Men of Chinese and Japanese origin have a low incidence of disease.
The highest incidence of prostate cancer is currently seen in North America and
Men with a first-degree relative affected by prostate cancer have a relative risk of developing the disease themselves 2-fold greater than men with no relatives affected.
Those men with an affected second-degree relative have an increased relative risk of 1.7 of developing the disease.
Men with both a first- and second-degree relative affected have an increased relative risk of 8.8 of developing the disease.
There is also some evidence to show a link between an increased risk of prostate cancer where there is a family history of breast, ovarian, bladder or kidney cancer.
Factors affecting PSA concentrations are summarised below.
Age and race (PSA ng/ml)
Age (years) White Black Latino Asian
40−49 0−2.3 0−2.7 0−2.1 0−2.0
50−59 0−3.8 0−4.4 0−4.3 0−4.5
60−69 0−5.6 0−6.7 0−6.0 0−5.5
70−79 0−6.9 0−7.7 0−6.6 0−6.8
Biopsy/transurethral resection of the prostate (TURP) can cause an increase in PSA for a variable time period (4−12 weeks).
Prostatitis can cause an increase in PSA concentration, which can be reduced to within a normal range with antibiotic treatment, if not a biopsy is indicated
Prostate size – a benignly enlarged gland can influence PSA concentrations.
Infection – elevated PSA levels can be seen beyond 6 months in up to 50% of patients when associated with febrile urinary tract infections.
Free and complexed PSA should be understood. The percentage free PSA is most useful in men with a PSA concentration in the range 2−15 ng/ml the higher the percentage of free PSA the lower the probability of cancer.
Probability of cancer (%)
Total PSA (ng/ml)
0−2 <1 %
2−4 15 %
4−10 25 %
>10 >50 %
Free / Total PSA (%)
0−10 56 %
10−15 28 %
15−20 20 %
20−25 16 %
>25 8 %
From the above discussion it should be understood that although the PSA test is a useful test to evaluate patients who are at risk of prostate cancer or are concerned enough to request the test that there are a number of variables which introduce a considerable degree of uncertainty in its interpretation and the possible need for a prostate biopsy.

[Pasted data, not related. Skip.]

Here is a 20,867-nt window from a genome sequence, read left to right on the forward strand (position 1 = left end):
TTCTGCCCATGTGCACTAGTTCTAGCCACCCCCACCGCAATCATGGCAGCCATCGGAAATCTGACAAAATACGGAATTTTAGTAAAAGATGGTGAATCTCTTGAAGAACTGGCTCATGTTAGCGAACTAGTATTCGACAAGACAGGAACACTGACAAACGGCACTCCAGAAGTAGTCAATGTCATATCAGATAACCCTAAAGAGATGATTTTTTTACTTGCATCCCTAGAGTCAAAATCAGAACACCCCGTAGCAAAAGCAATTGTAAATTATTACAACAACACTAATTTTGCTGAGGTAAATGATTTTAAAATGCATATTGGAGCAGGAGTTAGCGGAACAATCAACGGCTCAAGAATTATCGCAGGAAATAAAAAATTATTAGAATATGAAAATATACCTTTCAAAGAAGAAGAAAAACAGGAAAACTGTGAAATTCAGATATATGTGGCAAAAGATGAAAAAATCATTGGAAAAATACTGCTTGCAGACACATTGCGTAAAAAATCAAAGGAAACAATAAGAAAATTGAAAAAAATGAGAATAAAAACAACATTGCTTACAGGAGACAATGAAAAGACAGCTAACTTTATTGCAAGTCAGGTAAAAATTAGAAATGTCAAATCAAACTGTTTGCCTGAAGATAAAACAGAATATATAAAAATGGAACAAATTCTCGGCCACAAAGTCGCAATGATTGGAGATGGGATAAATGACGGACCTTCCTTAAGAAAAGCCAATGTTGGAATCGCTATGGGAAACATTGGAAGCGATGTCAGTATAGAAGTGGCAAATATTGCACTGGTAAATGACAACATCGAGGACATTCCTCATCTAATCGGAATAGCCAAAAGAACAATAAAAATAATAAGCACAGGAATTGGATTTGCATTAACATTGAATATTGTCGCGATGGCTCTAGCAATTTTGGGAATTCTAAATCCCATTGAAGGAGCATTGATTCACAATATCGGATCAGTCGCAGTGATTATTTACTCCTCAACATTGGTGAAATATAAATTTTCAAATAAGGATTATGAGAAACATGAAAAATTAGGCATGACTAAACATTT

A better approach might be to assess men on the basis of the normal Median PSA value for their age. The idea here is that if one knows what the expected PSA should be at a given age any value above that level should be considered suspicious irrespective of whether the PSA was within the reported normal range
The Median PSA
- At age 40 this is around 0.6 ng/ml (Normal Range 0 – 2.0 ng/ml)
- At age 50 this is around 0.9ng/ml (Normal Range 0 – 3.0 ng/ml)
- At age 60 this is around 1.2ng/ml (Normal Range 0 – 4.0 ng/ml)
- At age 70 this is around 1.5ng/ml (Normal Range 0 – 5.0 ng/ml)
Men who have a PSA below the median value could be positively reassured and simply advised to have another test in 5 - 10 years to confirm that their PSA test remains below the age specific median value.
Men who have a PSA above the median value but still below the upper limit of the normal range for their age have an increased risk of prostate cancer.
Risk could then be stratified with the frequency of testing depending on the baseline PSA.
Men who have a baseline PSA well above the median value but below the upper limit of normal should have PSA testing combined with a rectal examination of the prostate annually and a low threshold for prostatic biopsy.
The bottom line
- If you have a family history and are over 40 demand a baseline PSA
- If you are 50 and have not had one done then have a baseline PSA
- If you have a recent change in your urinary symptoms see your GP
- If you have had a PSA before then find out the result and discuss with your GP
- If it is increasing, request a further test and referral for a urological opinion
- Be happy if your PSA is less than the median value for your age